Wednesday, February 15, 2017

Portraits Created for Longevity

Temperance Marketing Partners (screen grab from their website)

Recently I had an opportunity to photograph the three core partners of Toronto's Temperance Marketing for their new website. Originally they considered having Megean, the agency's Manager of Digital Marketing, shoot them, since part of her job is photography. But they understood that there is a difference between the often somewhat temporary nature of social marketing photos and the longevity required of 'foundational' photos that will reside on the company's website, and possibly appear in print, for some time to come. These images need to be of high quality, clearly convey the company's brand, and of course, look really good, even when viewed repeatedly.

When they sent me a mock up of the site by their designer Jennifer Weaymouth of Weaymouth Creative, to show me the kinds of portraits they wanted, the first thing I noted was the style; they were bright, fresh, environmental portraits, ie. shots that had been taken (or looked as if they'd been taken) in an office, or outdoors, or in some other appropriate place, that drops beautifully out of focus behind the subjects. This is a trend in corporate portraiture that I really like. 

Unfortunately not everyone has access to a suitable office or corporate-appropriate environment. Yes, you can rent spaces by the hour for photo shoots in Toronto, but doing so can be cost-prohibitive, and there are the logistical considerations -- sourcing, scouting, coordinating availability of the space with clients' schedules, etc. It has also been possible for a long time to digitally cut out a subject and place them in some alternative background, but to do this really well (ie. well enough for high resolution reproduction) took more time and care than would typically fall within the budget for many corporate portraits.

However, I really wanted to be able to offer all my clients the option of an environmental (looking) portrait. So, after much testing, and starting a background archive, we now have an efficient and economical solution, allowing us to shoot in studio and composite in an environmental background.

The background in this shot was never intended to be in the final image - it just provided the colour and tone to facilitate replacement with the selected environmental background

When I visualized the background I thought would work for these images I actually thought I'd need to shoot new images, so I reached out to one of my clients about taking some pictures out of their office windows. They were happy to accommodate,  but I needed a sunny day, and as luck would have it we had just started into a two week run of cloud. (When did Toronto's winter weather start behaving like Vancouver's?!) The opportunity to shoot there clearly wasn't going to happen in a timely manner, so I revisited my archives and after some experimentation discovered that I actually had what I needed. I just needed to do some creative skewing, cropping, resizing, colouring, exposure adjusting and blurring.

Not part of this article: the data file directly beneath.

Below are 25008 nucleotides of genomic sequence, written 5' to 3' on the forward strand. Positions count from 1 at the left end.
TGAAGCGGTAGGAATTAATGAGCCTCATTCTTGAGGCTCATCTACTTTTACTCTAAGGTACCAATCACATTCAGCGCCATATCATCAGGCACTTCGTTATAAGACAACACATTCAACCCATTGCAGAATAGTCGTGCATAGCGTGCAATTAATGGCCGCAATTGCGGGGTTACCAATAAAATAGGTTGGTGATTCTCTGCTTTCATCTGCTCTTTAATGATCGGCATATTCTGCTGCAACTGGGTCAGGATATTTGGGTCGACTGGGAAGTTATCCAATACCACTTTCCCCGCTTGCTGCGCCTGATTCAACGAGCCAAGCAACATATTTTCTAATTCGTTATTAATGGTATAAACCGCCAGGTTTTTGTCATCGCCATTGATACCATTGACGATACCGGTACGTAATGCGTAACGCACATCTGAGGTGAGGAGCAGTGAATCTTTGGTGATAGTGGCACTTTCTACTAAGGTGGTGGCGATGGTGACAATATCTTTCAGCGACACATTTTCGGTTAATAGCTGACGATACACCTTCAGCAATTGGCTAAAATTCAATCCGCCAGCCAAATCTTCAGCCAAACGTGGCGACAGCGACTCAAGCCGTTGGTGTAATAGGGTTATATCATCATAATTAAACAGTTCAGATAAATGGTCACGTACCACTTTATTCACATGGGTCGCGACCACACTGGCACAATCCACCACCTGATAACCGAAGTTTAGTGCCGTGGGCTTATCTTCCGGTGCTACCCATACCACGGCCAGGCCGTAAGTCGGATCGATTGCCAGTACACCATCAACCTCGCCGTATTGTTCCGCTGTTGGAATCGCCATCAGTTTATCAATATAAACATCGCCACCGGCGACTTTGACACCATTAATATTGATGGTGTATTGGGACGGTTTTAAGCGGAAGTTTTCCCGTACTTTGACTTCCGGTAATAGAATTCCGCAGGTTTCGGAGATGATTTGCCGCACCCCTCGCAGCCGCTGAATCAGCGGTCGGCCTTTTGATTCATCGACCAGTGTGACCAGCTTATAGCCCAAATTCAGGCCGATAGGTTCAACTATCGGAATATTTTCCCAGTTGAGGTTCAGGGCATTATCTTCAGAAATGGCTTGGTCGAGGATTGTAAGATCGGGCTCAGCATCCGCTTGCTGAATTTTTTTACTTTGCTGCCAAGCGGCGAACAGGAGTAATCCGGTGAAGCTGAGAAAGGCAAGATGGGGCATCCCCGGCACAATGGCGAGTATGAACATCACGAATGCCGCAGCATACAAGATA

An outtake from another client's location shoot 
(used with permission -- thanks Cornerstone Physiotherapy!)

A tiny portion of the previous picture, adjusted to work as a portrait background

The final touch as far as the background compositing went was to make sure I used a slightly different part of the background image for each portrait, so it wasn't obvious that the background was added in. (If we'd really been shooting on location the view would change slightly depending on the subject's position.) In fact, I went the extra step of subtly changing small elements within the background for each portrait, for aesthetic reasons, specific to each portrait.  

Beyond the style of background there were other details about the designer's sample photos that were important to note, as I knew these particular samples were chosen for good reason: the lighting was very open and flattering, the angle of the camera was straight on (not looking down), making the women look strong and confident, and the look was somewhat casual but clearly business oriented. These are the kinds of details that it's our job as professional portrait photographers to care about. And they're the kinds of details that can make a huge difference to the overall impact and success of a portrait.    

This attention to detail continues into post-production (the processing/optimizing/retouching after the shoot). Here's a tiny picky detail my clients probably didn't even notice, but that I felt compelled to fix:

An example of a picky detail that I don't like to leave uncorrected

Ultimately the feedback from Anita, Megean and Shazya was that it was "so much less painful" than they thought it would be. I never get tired of hearing this. 

And the final bonus: The younger partners did not have a lot of experience with full fledged photo shoots, thus had not been sure exactly what a "real photographer" did. This isn't uncommon these days, as the barriers to entry into this industry (professional photography) are increasingly low, much can be done with little equipment, budgets are tight, and it can be challenging to communicate the value of hiring a pro. And, realistically, in the case of social marketing posts which have to be executed quickly, economically, repeatedly and ongoingly, it would be logistically and economically impossible to have a pro quote and produce a shoot every time a client had to post a pic. Now, however, these marketing specialists 'get it'. And this will serve them and their clients well going forward.

If you need a pro to bring skill and experience to your next portrait shoot, give me a call. Thanks for reading!

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